You might think that an independent, pro-democratic press would question the attempted use of the arcane and archaic “royal prerogative” to enable the ­bypassing of parliament when it came to triggering Article 50, signalling the UK’s departure from the EU. But when the campaigner Gina Miller’s challenge to the government was upheld by the high court, the three ruling judges were attacked on the front page of the Daily Mail as “enemies of the people”. Thomas Jefferson wrote that he would rather have “newspapers without a government” than “a government without newspapers”. It’s a fair guess he wasn’t thinking of newspapers that would brand the judiciary as “enemies of the people”.

It does seem significant that the United States has a written constitution, encapsulating the separation and balance of powers, and explicitly designed by the Founding Fathers to protect the young republic against tyranny. When James Madison drafted the First Amendment he was clear that freedom of the press should be guaranteed to a much higher degree in the republic than it had been in the colonising power, where for centuries, after all, British monarchs and prime ministers have had no qualms about censoring an unruly media.

By contrast, the United Kingdom remains a hybrid of monarchy and democracy, with no explicit protection of press freedom other than the one provided by the common law. The national impulse to bend the knee before the sovereign, to obey and not question authority, remains strangely powerful in Britain, the land of Henry VIII as well as of George Orwell. That the United Kingdom has slipped 11 places in the World Press Freedom Index in the past four years, down to 40th, has rightly occasioned outrage. Yet, even more awkwardly, the United States is three places lower still, at 43rd. Freedom of the press may not be doing quite as well as we imagine in either country.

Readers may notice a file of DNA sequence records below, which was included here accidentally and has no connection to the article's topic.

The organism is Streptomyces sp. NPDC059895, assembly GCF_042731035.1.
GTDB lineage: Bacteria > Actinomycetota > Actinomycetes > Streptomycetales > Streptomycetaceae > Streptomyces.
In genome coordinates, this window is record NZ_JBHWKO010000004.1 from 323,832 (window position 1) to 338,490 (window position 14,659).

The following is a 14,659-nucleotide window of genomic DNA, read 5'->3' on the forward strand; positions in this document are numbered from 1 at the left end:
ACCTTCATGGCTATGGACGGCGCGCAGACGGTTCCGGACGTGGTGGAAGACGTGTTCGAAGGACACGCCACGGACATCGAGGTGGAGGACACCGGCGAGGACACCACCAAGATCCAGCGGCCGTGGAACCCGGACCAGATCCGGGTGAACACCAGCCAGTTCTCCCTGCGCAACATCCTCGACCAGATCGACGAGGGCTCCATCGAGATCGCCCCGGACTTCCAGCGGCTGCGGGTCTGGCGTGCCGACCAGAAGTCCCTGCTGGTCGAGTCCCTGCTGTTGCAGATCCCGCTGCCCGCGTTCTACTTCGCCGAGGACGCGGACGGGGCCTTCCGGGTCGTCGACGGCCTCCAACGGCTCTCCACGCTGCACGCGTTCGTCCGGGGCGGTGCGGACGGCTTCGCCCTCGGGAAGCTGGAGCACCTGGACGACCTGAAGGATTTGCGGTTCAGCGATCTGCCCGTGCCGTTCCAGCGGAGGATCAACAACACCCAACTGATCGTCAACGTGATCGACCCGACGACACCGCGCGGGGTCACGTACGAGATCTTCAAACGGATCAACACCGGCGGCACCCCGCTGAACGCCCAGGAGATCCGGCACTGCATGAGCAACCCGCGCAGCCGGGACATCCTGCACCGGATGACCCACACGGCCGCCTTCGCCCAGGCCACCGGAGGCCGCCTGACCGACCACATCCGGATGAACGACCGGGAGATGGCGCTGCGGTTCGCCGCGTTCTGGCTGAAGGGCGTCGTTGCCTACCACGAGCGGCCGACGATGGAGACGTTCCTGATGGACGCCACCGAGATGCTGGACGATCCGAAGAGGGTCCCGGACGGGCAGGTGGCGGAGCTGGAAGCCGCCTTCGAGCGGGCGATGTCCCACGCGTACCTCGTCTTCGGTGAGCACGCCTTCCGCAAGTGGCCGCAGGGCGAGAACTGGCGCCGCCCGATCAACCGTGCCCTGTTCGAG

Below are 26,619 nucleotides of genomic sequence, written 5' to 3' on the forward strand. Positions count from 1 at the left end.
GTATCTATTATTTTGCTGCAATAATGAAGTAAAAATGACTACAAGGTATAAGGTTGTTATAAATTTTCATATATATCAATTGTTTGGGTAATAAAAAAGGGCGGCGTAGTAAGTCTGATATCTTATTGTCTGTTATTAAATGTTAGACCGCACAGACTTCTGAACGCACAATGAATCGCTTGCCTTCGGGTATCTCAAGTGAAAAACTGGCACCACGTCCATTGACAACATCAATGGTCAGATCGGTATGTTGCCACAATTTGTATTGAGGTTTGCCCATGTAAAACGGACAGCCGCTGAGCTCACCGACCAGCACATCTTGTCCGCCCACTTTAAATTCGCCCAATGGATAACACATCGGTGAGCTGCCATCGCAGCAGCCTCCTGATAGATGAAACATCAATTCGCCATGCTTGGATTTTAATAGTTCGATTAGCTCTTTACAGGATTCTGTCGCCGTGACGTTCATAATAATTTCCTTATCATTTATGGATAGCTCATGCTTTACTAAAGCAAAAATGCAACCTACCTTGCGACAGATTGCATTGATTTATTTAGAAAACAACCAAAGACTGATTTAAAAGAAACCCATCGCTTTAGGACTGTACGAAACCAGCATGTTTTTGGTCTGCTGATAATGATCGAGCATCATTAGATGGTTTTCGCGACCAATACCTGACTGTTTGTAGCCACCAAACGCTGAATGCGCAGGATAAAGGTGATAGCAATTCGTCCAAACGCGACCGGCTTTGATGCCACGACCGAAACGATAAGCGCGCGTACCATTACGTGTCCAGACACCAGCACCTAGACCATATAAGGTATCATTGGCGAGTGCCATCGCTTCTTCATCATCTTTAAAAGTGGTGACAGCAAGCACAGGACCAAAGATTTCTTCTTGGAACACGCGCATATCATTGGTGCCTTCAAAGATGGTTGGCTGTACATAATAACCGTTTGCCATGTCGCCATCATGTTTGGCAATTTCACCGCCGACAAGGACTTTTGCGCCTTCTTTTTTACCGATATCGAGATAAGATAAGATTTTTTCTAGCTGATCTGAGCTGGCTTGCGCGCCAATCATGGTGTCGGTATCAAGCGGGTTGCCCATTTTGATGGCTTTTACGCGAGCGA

Harry Eyres is the author of Horace and Me: Life Lessons from an Ancient Poet (2013)

This article first appeared in the 20 July 2017 issue of the New Statesman, The new world disorder